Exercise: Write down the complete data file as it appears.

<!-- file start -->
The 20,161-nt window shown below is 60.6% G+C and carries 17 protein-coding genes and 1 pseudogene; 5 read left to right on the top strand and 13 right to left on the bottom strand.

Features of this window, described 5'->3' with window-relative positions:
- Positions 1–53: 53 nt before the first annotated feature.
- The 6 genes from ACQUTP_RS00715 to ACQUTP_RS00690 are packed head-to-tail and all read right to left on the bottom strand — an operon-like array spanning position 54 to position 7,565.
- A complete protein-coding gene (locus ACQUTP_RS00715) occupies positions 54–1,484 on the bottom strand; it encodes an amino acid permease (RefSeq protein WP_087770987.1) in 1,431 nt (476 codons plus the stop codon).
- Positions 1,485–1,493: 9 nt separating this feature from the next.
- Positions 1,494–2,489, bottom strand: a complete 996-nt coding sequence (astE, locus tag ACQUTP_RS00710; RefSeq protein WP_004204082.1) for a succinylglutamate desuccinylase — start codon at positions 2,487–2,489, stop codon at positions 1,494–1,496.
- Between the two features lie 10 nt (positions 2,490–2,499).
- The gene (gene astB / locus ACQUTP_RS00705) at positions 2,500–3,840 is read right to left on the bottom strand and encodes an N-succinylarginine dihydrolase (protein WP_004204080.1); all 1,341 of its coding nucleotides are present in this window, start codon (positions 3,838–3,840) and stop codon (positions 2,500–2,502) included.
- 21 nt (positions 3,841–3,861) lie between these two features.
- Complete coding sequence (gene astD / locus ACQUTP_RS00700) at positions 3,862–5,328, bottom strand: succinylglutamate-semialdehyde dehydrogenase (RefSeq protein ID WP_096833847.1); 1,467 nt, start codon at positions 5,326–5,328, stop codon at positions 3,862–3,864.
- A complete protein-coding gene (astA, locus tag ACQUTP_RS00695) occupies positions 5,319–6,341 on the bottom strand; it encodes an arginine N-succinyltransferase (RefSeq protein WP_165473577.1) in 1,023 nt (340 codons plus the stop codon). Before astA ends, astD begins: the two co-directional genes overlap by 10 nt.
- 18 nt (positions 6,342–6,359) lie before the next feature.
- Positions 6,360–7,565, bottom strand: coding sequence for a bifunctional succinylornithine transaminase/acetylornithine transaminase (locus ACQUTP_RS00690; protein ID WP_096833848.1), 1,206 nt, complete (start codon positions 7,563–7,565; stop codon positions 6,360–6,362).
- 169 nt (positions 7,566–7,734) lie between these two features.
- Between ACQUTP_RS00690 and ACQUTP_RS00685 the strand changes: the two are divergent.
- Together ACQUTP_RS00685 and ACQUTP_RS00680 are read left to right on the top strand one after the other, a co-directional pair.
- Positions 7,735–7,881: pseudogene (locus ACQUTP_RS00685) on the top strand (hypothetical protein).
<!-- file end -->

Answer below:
The 20,161-nt window shown below is 60.6% G+C and carries 17 protein-coding genes and 1 pseudogene; 5 read left to right on the top strand and 13 right to left on the bottom strand.

Features of this window, described 5'->3' with window-relative positions:
- Positions 1–53: 53 nt before the first annotated feature.
- The 6 genes from ACQUTP_RS00715 to ACQUTP_RS00690 are packed head-to-tail and all read right to left on the bottom strand — an operon-like array spanning position 54 to position 7,565.
- A complete protein-coding gene (locus ACQUTP_RS00715) occupies positions 54–1,484 on the bottom strand; it encodes an amino acid permease (RefSeq protein WP_087770987.1) in 1,431 nt (476 codons plus the stop codon).
- Positions 1,485–1,493: 9 nt separating this feature from the next.
- Positions 1,494–2,489, bottom strand: a complete 996-nt coding sequence (astE, locus tag ACQUTP_RS00710; RefSeq protein WP_004204082.1) for a succinylglutamate desuccinylase — start codon at positions 2,487–2,489, stop codon at positions 1,494–1,496.
- Between the two features lie 10 nt (positions 2,490–2,499).
- The gene (gene astB / locus ACQUTP_RS00705) at positions 2,500–3,840 is read right to left on the bottom strand and encodes an N-succinylarginine dihydrolase (protein WP_004204080.1); all 1,341 of its coding nucleotides are present in this window, start codon (positions 3,838–3,840) and stop codon (positions 2,500–2,502) included.
- 21 nt (positions 3,841–3,861) lie between these two features.
- Complete coding sequence (gene astD / locus ACQUTP_RS00700) at positions 3,862–5,328, bottom strand: succinylglutamate-semialdehyde dehydrogenase (RefSeq protein ID WP_096833847.1); 1,467 nt, start codon at positions 5,326–5,328, stop codon at positions 3,862–3,864.
- A complete protein-coding gene (astA, locus tag ACQUTP_RS00695) occupies positions 5,319–6,341 on the bottom strand; it encodes an arginine N-succinyltransferase (RefSeq protein WP_165473577.1) in 1,023 nt (340 codons plus the stop codon). Before astA ends, astD begins: the two co-directional genes overlap by 10 nt.
- 18 nt (positions 6,342–6,359) lie before the next feature.
- Positions 6,360–7,565, bottom strand: coding sequence for a bifunctional succinylornithine transaminase/acetylornithine transaminase (locus ACQUTP_RS00690; protein ID WP_096833848.1), 1,206 nt, complete (start codon positions 7,563–7,565; stop codon positions 6,360–6,362).
- 169 nt (positions 7,566–7,734) lie between these two features.
- Between ACQUTP_RS00690 and ACQUTP_RS00685 the strand changes: the two are divergent.
- Together ACQUTP_RS00685 and ACQUTP_RS00680 are read left to right on the top strand one after the other, a co-directional pair.
- Positions 7,735–7,881: pseudogene (locus ACQUTP_RS00685) on the top strand (hypothetical protein).